Clinical Reasoning: A 54-year-old woman with dementia, myoclonus, and ataxia

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2 Scopus citations


A 54-year-old woman was referred for a second opinion regarding a 3-month history of subacute onset progressive cognitive decline. She complained of memory difficulties particularly with short term recall. Decision-making and organizational skills were increasingly difficult. She also developed sudden brief jerking movements of her body and progressive gait imbalance and incoordination leading to falls. Three months after onset, she could not work, drive, cook, or perform activities of daily living. She had not had episodes suggestive of seizures. Her medical history was remarkable for celiac disease diagnosed 9 years previously, which resolved with a gluten-free diet, collagenous colitis, Raynaud syndrome, osteopenia, anxiety, and prior episodes of hyponatremia related to polydipsia. Current medications included amitriptyline, venlafaxine, and Pepto-Bismol. She worked as a financial analyst, had never consumed tobacco products, and drank 3-4 alcoholic beverages per week. Her father had myasthenia gravis but there was no family history of dementia. General examination revealed a restless woman with pseudobulbar affect who was unable to provide a meaningful history. Neurologic examination revealed multiple abnormalities. Mental status testing revealed a mild to moderate degree of encephalopathy including abnormalities in attention, frontal lobe function, and comprehension. Kokmen short test of mental status score was 23 out of 38 (29/38 or less consistent with dementia). There was multifocal myoclonus and postural tremor. Cerebellar examination revealed appendicular and gait ataxia. Muscle strength and reflexes were normal. Sensory examination was unreliable due to dementia.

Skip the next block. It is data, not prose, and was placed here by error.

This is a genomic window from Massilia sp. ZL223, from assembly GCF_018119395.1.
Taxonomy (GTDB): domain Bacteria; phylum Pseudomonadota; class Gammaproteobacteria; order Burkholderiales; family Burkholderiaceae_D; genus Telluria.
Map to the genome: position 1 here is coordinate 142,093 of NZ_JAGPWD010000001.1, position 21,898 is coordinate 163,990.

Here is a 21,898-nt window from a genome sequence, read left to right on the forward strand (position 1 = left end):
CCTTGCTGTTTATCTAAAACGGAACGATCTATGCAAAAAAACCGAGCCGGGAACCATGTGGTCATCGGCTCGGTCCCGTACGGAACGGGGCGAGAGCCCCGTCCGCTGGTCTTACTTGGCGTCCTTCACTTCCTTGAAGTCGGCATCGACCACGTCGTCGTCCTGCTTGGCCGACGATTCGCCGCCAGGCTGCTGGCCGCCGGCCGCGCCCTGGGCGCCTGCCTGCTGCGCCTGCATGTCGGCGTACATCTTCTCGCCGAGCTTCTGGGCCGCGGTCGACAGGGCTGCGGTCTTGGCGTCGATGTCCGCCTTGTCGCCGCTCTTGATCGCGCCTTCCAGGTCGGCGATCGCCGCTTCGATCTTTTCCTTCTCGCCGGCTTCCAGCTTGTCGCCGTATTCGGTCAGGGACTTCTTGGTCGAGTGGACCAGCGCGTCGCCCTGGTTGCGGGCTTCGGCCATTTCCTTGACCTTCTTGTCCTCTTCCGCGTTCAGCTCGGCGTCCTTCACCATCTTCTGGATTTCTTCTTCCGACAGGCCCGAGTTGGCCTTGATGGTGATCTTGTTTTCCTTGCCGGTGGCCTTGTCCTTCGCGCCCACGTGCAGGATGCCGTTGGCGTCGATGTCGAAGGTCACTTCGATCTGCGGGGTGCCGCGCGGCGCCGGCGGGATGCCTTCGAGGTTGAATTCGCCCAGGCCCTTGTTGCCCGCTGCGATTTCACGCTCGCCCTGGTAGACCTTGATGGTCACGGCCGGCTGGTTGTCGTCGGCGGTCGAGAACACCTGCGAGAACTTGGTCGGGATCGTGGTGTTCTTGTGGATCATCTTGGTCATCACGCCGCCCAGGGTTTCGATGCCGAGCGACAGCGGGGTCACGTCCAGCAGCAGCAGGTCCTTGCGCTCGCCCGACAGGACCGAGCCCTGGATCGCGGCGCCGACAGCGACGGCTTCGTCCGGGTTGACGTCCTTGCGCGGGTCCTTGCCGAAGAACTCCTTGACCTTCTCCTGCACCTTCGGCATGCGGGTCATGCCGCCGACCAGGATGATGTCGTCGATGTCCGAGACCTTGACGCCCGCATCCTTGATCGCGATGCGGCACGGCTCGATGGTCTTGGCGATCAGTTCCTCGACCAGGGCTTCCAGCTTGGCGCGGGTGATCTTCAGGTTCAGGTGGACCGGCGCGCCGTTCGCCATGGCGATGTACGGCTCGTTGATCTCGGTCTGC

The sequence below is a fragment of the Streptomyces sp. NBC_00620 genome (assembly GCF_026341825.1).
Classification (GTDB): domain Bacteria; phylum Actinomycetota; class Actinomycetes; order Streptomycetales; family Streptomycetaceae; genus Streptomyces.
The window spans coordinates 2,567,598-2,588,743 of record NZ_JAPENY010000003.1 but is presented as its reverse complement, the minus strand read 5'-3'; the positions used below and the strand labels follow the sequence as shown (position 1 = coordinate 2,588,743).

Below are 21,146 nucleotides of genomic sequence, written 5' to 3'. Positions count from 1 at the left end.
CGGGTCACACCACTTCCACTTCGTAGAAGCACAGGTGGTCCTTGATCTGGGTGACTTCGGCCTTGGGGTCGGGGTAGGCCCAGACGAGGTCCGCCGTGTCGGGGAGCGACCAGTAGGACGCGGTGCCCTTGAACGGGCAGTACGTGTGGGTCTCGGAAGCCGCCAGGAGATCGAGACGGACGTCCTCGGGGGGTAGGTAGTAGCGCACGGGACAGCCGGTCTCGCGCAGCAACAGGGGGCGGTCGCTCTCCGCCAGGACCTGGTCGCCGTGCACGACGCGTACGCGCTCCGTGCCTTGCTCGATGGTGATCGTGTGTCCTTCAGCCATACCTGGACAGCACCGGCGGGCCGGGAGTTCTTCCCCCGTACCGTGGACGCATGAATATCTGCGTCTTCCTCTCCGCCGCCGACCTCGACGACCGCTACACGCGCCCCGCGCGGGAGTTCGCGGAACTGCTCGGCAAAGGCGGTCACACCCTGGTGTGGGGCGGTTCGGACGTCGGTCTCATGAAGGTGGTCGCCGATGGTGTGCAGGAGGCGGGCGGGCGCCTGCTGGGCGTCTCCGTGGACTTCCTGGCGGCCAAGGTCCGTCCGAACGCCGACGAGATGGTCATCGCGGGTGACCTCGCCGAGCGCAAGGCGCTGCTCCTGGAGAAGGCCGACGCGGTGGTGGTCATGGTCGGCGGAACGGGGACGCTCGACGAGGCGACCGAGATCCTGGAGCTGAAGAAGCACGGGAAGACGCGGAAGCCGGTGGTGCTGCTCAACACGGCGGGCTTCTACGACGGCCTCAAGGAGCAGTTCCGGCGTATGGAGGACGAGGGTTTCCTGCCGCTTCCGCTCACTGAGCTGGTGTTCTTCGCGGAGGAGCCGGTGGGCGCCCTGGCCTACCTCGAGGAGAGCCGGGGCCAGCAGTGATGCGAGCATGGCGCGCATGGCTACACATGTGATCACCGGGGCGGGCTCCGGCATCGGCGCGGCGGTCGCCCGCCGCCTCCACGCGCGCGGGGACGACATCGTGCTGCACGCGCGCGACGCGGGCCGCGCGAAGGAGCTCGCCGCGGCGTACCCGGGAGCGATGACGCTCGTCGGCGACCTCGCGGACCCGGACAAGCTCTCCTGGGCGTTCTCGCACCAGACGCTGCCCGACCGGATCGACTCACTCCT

Original languageEnglish (US)
Pages (from-to)e7-e12
Issue number2
StatePublished - Jul 11 2017

ASJC Scopus subject areas

  • Clinical Neurology


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